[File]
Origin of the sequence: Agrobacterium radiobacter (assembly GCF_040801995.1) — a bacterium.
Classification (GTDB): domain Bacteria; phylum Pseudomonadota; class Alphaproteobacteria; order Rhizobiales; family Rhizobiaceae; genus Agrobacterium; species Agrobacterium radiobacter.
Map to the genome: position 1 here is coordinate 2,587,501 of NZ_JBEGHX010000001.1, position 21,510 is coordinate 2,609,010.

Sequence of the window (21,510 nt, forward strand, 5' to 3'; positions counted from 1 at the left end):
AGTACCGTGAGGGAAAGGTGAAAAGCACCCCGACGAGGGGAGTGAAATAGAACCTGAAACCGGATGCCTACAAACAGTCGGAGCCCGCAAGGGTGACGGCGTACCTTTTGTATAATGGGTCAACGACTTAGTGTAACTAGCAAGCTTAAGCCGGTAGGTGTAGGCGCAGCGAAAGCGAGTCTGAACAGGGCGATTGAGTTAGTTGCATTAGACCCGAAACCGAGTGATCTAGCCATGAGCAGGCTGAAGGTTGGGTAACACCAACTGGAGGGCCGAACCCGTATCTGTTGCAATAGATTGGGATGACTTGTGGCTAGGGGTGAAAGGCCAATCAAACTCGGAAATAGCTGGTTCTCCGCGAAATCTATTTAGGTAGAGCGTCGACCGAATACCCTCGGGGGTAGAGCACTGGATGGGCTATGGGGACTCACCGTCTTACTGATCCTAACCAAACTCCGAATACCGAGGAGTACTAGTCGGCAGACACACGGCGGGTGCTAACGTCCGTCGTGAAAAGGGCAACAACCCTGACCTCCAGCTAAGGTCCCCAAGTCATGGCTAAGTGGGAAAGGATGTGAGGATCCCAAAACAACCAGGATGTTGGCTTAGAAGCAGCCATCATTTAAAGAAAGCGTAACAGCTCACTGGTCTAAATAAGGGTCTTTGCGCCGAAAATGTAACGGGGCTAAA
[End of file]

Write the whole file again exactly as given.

Origin of the sequence: Agrobacterium radiobacter (assembly GCF_040801995.1) — a bacterium.
Classification (GTDB): domain Bacteria; phylum Pseudomonadota; class Alphaproteobacteria; order Rhizobiales; family Rhizobiaceae; genus Agrobacterium; species Agrobacterium radiobacter.
Map to the genome: position 1 here is coordinate 2,587,501 of NZ_JBEGHX010000001.1, position 21,510 is coordinate 2,609,010.

Sequence of the window (21,510 nt, forward strand, 5' to 3'; positions counted from 1 at the left end):
AGTACCGTGAGGGAAAGGTGAAAAGCACCCCGACGAGGGGAGTGAAATAGAACCTGAAACCGGATGCCTACAAACAGTCGGAGCCCGCAAGGGTGACGGCGTACCTTTTGTATAATGGGTCAACGACTTAGTGTAACTAGCAAGCTTAAGCCGGTAGGTGTAGGCGCAGCGAAAGCGAGTCTGAACAGGGCGATTGAGTTAGTTGCATTAGACCCGAAACCGAGTGATCTAGCCATGAGCAGGCTGAAGGTTGGGTAACACCAACTGGAGGGCCGAACCCGTATCTGTTGCAATAGATTGGGATGACTTGTGGCTAGGGGTGAAAGGCCAATCAAACTCGGAAATAGCTGGTTCTCCGCGAAATCTATTTAGGTAGAGCGTCGACCGAATACCCTCGGGGGTAGAGCACTGGATGGGCTATGGGGACTCACCGTCTTACTGATCCTAACCAAACTCCGAATACCGAGGAGTACTAGTCGGCAGACACACGGCGGGTGCTAACGTCCGTCGTGAAAAGGGCAACAACCCTGACCTCCAGCTAAGGTCCCCAAGTCATGGCTAAGTGGGAAAGGATGTGAGGATCCCAAAACAACCAGGATGTTGGCTTAGAAGCAGCCATCATTTAAAGAAAGCGTAACAGCTCACTGGTCTAAATAAGGGTCTTTGCGCCGAAAATGTAACGGGGCTAAA